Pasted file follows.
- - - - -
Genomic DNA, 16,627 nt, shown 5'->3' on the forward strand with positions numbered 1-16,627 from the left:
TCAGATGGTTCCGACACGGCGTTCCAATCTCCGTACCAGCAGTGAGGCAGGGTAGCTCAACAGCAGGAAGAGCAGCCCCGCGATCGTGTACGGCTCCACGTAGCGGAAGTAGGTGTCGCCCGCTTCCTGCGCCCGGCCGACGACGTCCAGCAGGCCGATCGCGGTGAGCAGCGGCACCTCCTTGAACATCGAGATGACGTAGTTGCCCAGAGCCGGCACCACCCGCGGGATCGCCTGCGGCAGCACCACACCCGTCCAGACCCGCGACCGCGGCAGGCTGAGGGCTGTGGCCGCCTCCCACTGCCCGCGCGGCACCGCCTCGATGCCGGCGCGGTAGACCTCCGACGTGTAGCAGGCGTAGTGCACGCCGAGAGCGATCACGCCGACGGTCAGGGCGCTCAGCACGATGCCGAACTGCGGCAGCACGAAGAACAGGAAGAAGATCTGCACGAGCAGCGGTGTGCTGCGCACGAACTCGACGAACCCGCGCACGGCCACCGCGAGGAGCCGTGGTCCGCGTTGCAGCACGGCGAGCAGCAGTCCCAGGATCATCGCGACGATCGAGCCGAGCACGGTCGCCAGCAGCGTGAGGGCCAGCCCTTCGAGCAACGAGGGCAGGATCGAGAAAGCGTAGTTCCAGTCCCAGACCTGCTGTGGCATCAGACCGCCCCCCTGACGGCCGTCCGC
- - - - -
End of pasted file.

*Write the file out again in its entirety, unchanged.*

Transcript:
Genomic DNA, 16,627 nt, shown 5'->3' on the forward strand with positions numbered 1-16,627 from the left:
TCAGATGGTTCCGACACGGCGTTCCAATCTCCGTACCAGCAGTGAGGCAGGGTAGCTCAACAGCAGGAAGAGCAGCCCCGCGATCGTGTACGGCTCCACGTAGCGGAAGTAGGTGTCGCCCGCTTCCTGCGCCCGGCCGACGACGTCCAGCAGGCCGATCGCGGTGAGCAGCGGCACCTCCTTGAACATCGAGATGACGTAGTTGCCCAGAGCCGGCACCACCCGCGGGATCGCCTGCGGCAGCACCACACCCGTCCAGACCCGCGACCGCGGCAGGCTGAGGGCTGTGGCCGCCTCCCACTGCCCGCGCGGCACCGCCTCGATGCCGGCGCGGTAGACCTCCGACGTGTAGCAGGCGTAGTGCACGCCGAGAGCGATCACGCCGACGGTCAGGGCGCTCAGCACGATGCCGAACTGCGGCAGCACGAAGAACAGGAAGAAGATCTGCACGAGCAGCGGTGTGCTGCGCACGAACTCGACGAACCCGCGCACGGCCACCGCGAGGAGCCGTGGTCCGCGTTGCAGCACGGCGAGCAGCAGTCCCAGGATCATCGCGACGATCGAGCCGAGCACGGTCGCCAGCAGCGTGAGGGCCAGCCCTTCGAGCAACGAGGGCAGGATCGAGAAAGCGTAGTTCCAGTCCCAGACCTGCTGTGGCATCAGACCGCCCCCCTGACGGCCGTCCGC